Nurture The Seed

My name is Pete Mosley. I coach creative people and write and speak about the business of creativity. In particular, I work with people to help them overcome the blocks and barriers that hold them back, so their creativity can flow and they can achieve success on their own terms — whatever those terms might be.

This post explores the ways in which our creative potential can be smothered by external events and the actions of others.

Metaphorically speaking, we all come into life with the seed of something significant within us. This seed of honest potential, if it gets light, nutrients and nurture allows us to grow tall, put down roots and become what we ought to be. This is our real self.

If the seed doesn’t get the right balance of light, nutrients and nurture it fails to thrive. We don’t grow straight and true in the way we ought to have done. We don’t put down the substantial roots that are required in order to fulfil ourselves.

It doesn’t take much — strong parental views perhaps, both positive and negative; over-protection or neglect, critical comments from significant adults or our siblings; having our natural talents dismissed in favour of other people’s career preferences maybe — to conspire to stunt this growth. Or we may have illnesses or critical events in play that throw us off course. I had two significant childhood illnesses — one that nearly killed me (or so I was told) and one that was recurring and painful over a number of years. All sorts of things can pull the rug out from under our feet.

We can be led away from our innate talents and abilities in one fell swoop (a parent telling us we are useless) or over a long period of time (when a chronic illness or pain saps the will to live). Sometimes it’s a combination of events and influences that conspire to set us off on the wrong foot.

In truth an awful lot of the worst criticism and misinformation often comes from people who would regard themselves as truly well meaning and having our best interests at heart. So we trust, we conform, or we fall into the path of least resistance. Or all of the above.

The trouble is, the faulty beliefs that are generated this way are what we become used to and our easy familiarity with them is hard to give up. This, after all, is the self we have become in order to survive.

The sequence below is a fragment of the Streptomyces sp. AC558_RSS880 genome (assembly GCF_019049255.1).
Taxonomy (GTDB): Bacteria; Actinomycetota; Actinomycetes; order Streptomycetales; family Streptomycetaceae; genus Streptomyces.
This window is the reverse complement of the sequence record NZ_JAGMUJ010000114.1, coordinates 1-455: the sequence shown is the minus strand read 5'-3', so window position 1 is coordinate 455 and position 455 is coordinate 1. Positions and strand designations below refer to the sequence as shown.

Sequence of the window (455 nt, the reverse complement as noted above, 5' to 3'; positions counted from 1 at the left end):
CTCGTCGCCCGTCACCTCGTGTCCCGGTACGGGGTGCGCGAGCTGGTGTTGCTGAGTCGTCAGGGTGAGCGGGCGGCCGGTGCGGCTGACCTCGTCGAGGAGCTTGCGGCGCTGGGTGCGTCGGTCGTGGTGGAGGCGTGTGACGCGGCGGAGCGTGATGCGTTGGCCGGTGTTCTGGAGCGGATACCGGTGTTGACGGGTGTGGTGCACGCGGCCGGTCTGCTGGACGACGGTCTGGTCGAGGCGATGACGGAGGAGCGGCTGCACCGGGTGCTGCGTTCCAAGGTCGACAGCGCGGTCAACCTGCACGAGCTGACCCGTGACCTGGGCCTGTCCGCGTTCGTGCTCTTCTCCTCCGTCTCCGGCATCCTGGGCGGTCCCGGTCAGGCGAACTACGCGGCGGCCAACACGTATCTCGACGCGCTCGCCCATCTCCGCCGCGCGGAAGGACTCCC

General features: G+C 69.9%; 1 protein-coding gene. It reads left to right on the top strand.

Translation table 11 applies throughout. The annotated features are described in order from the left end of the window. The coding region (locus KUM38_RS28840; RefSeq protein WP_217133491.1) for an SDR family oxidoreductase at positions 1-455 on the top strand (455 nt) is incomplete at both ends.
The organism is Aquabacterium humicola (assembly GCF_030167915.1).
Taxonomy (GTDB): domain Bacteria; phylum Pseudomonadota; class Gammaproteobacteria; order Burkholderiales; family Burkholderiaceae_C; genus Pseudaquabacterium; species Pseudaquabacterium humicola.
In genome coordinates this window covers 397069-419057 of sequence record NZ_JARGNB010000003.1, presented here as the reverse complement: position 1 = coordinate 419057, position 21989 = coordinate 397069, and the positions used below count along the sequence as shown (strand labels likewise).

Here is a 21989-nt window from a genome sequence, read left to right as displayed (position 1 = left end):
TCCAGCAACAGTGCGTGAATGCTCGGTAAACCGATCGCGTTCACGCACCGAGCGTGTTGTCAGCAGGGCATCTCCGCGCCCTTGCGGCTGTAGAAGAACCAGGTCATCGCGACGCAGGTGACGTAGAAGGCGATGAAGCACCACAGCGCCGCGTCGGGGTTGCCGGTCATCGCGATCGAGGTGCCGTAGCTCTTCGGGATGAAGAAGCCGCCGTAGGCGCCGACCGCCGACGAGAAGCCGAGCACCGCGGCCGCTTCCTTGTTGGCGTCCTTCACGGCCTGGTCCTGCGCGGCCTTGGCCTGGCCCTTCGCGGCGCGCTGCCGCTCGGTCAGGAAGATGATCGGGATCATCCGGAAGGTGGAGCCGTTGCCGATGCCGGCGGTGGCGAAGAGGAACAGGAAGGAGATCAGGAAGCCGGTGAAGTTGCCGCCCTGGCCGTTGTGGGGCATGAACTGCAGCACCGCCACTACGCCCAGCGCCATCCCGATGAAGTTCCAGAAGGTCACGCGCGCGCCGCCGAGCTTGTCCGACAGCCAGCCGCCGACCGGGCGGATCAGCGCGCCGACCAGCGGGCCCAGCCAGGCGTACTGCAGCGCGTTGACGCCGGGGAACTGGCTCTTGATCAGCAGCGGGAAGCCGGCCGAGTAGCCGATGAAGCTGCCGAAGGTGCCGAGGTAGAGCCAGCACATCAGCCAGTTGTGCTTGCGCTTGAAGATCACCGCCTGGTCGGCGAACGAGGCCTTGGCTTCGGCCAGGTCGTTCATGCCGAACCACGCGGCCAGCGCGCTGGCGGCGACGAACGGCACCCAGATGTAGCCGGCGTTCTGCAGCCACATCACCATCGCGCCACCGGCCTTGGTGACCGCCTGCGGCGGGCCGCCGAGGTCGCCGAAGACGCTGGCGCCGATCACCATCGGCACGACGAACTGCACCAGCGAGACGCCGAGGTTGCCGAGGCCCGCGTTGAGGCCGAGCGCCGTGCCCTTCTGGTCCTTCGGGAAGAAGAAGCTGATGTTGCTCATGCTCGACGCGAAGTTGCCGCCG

In my work as a coach I often work with people who are struggling with a growing tension created by the knowledge that their real potential has not been fully realised and a growing realisation that the script they have been following was never really of their own making. They have been surviving with a version of themselves that is a far cry from their innate potential — had it been allowed to evolve freely.

No wonder then that as we mature and our self-knowledge increases we may feel a tugging towards something new and indefinable — a yearning for change. A strong frustration that things are not right — or indeed never have been right. This existential disarray bubbling under the surface plays havoc with sense of purpose, sense of direction and inner confidence to boot.

The sense of disarray feeds our behaviour:

We may not stand up for ourselves because we’ve been conditioned to rank other people’s priorities and opinions above our own.

We may become perfectionist — always on the lookout for the right answer, the right arrangement, the right response from others. Other’s standards and behaviour constantly fall short of our expectations.

We may reject compliments or worse still, read them as direct criticism.

We may constantly put things off. Nothing seems to fit or feel right, so we do nothing.

We may be unable to allow ourselves to take credit for our talents and achievements, instead thinking we will be found out, that we are somehow fraudulent.

We may struggle get out into our stretch zone — we may have been told things are beyond our capacity. (My dad, at the age of 12 or so, was told he should get a career standing outside a post office with his tongue out — so people could dampen their postage stamps on it prior to posting their letters). He left home, went to sea at 16, and rose through the ranks to Master Mariner.

We develop a mental filter, conditioned by past experience; that conditions the brain to look out for familiar signs and act accordingly. If we are used to conflict we will find conflict. If we are used to criticism, we’ll find that in what others say to us.

What does not change is our seed of honest potential. It’s still there.

That’s the quest — find what’s at the core of us, tease it out, give it the nutrient it needs. Regenerate.

Best wishes

Pete.

To find out more about my coaching, publications and products please visit www.shoutingquietly.com